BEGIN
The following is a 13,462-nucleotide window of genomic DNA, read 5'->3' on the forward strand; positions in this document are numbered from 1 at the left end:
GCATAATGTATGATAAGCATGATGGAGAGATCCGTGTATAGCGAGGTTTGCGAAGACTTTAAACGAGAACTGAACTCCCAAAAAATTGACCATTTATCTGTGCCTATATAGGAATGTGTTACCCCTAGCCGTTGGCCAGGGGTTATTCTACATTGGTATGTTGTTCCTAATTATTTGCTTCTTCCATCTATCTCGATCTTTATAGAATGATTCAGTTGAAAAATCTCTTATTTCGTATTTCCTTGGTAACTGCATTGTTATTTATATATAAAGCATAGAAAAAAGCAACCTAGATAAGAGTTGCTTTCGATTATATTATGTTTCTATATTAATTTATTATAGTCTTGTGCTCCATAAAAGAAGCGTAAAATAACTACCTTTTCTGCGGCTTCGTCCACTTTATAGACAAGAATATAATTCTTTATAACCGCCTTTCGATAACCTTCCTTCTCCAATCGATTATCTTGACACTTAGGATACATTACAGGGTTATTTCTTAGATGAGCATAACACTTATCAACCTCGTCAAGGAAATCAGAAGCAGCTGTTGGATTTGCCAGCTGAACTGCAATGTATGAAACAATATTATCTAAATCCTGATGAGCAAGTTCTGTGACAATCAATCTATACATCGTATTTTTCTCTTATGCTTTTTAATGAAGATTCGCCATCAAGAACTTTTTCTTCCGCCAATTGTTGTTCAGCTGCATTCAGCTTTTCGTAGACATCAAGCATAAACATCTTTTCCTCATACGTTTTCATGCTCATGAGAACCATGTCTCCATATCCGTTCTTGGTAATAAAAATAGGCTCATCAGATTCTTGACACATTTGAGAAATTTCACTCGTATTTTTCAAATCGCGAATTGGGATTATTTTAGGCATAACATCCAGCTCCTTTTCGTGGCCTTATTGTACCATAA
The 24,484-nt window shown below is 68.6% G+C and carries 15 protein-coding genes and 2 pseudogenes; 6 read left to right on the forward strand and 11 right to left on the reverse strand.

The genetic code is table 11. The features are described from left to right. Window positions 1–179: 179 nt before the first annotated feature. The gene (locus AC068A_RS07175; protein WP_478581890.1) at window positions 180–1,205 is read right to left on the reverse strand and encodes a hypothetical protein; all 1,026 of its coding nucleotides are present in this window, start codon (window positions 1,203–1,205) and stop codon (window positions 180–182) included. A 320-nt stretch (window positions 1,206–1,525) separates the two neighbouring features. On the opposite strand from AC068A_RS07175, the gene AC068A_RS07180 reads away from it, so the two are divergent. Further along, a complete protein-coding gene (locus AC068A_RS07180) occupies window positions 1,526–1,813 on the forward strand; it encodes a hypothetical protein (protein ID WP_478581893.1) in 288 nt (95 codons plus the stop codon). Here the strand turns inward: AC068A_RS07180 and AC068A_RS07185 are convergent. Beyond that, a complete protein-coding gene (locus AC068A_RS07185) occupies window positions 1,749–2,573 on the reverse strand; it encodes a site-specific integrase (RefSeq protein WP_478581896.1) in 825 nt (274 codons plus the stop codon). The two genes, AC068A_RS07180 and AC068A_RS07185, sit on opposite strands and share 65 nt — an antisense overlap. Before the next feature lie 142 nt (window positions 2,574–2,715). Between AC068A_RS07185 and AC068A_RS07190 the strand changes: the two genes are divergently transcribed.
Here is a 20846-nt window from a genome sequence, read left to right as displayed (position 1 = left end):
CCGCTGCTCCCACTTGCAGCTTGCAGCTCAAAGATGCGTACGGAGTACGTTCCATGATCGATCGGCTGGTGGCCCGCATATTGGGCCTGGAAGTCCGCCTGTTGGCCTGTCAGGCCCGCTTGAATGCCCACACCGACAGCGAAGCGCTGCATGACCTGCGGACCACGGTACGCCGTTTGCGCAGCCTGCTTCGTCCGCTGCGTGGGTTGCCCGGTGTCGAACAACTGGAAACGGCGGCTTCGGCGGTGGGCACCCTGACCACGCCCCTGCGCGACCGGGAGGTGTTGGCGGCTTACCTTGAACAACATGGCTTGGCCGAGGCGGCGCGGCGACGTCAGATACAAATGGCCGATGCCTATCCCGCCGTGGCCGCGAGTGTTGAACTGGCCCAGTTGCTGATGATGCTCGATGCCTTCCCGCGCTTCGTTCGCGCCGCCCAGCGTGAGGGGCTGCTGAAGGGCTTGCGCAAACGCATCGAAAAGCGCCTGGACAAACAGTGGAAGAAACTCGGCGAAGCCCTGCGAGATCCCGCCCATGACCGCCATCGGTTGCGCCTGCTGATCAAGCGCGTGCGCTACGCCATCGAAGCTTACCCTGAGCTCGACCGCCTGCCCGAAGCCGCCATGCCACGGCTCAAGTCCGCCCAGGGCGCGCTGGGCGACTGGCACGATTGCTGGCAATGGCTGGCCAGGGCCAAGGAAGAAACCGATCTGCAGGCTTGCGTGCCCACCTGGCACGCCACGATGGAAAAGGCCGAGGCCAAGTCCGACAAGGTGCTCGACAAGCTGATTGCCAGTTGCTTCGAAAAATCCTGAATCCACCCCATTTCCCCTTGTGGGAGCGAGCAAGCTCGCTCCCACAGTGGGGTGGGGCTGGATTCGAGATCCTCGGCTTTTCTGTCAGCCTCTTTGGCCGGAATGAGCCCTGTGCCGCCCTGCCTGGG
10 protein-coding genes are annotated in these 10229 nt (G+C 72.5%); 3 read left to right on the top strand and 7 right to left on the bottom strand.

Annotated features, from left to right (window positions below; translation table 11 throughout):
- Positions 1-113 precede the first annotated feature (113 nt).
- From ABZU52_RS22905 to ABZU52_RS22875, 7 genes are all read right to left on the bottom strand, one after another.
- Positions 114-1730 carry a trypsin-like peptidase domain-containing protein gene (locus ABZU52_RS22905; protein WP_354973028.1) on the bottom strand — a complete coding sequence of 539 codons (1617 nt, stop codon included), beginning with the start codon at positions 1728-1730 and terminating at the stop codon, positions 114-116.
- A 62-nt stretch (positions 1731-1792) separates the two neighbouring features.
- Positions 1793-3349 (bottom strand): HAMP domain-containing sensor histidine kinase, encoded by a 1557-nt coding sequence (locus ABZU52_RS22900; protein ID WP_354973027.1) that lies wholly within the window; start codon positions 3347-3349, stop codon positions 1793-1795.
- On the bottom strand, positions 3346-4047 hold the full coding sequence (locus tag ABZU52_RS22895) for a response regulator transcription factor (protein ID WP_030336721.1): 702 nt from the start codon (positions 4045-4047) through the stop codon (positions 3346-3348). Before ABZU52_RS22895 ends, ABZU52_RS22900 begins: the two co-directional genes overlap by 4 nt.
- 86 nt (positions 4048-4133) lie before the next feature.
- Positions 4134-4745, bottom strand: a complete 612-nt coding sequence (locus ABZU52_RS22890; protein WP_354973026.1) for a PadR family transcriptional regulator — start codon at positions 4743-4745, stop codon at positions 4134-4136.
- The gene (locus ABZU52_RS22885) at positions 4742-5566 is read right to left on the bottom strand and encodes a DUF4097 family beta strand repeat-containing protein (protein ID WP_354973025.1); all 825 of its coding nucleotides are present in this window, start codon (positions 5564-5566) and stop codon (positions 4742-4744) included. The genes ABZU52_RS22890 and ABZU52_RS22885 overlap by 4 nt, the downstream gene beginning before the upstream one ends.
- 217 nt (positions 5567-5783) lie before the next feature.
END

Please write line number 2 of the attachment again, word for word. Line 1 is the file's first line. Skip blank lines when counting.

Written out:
GCATAATGTATGATAAGCATGATGGAGAGATCCGTGTATAGCGAGGTTTGCGAAGACTTTAAACGAGAACTGAACTCCCAAAAAATTGACCATTTATCTGTGCCTATATAGGAATGTGTTACCCCTAGCCGTTGGCCAGGGGTTATTCTACATTGGTATGTTGTTCCTAATTATTTGCTTCTTCCATCTATCTCGATCTTTATAGAATGATTCAGTTGAAAAATCTCTTATTTCGTATTTCCTTGGTAACTGCATTGTTATTTATATATAAAGCATAGAAAAAAGCAACCTAGATAAGAGTTGCTTTCGATTATATTATGTTTCTATATTAATTTATTATAGTCTTGTGCTCCATAAAAGAAGCGTAAAATAACTACCTTTTCTGCGGCTTCGTCCACTTTATAGACAAGAATATAATTCTTTATAACCGCCTTTCGATAACCTTCCTTCTCCAATCGATTATCTTGACACTTAGGATACATTACAGGGTTATTTCTTAGATGAGCATAACACTTATCAACCTCGTCAAGGAAATCAGAAGCAGCTGTTGGATTTGCCAGCTGAACTGCAATGTATGAAACAATATTATCTAAATCCTGATGAGCAAGTTCTGTGACAATCAATCTATACATCGTATTTTTCTCTTATGCTTTTTAATGAAGATTCGCCATCAAGAACTTTTTCTTCCGCCAATTGTTGTTCAGCTGCATTCAGCTTTTCGTAGACATCAAGCATAAACATCTTTTCCTCATACGTTTTCATGCTCATGAGAACCATGTCTCCATATCCGTTCTTGGTAATAAAAATAGGCTCATCAGATTCTTGACACATTTGAGAAATTTCACTCGTATTTTTCAAATCGCGAATTGGGATTATTTTAGGCATAACATCCAGCTCCTTTTCGTGGCCTTATTGTACCATAA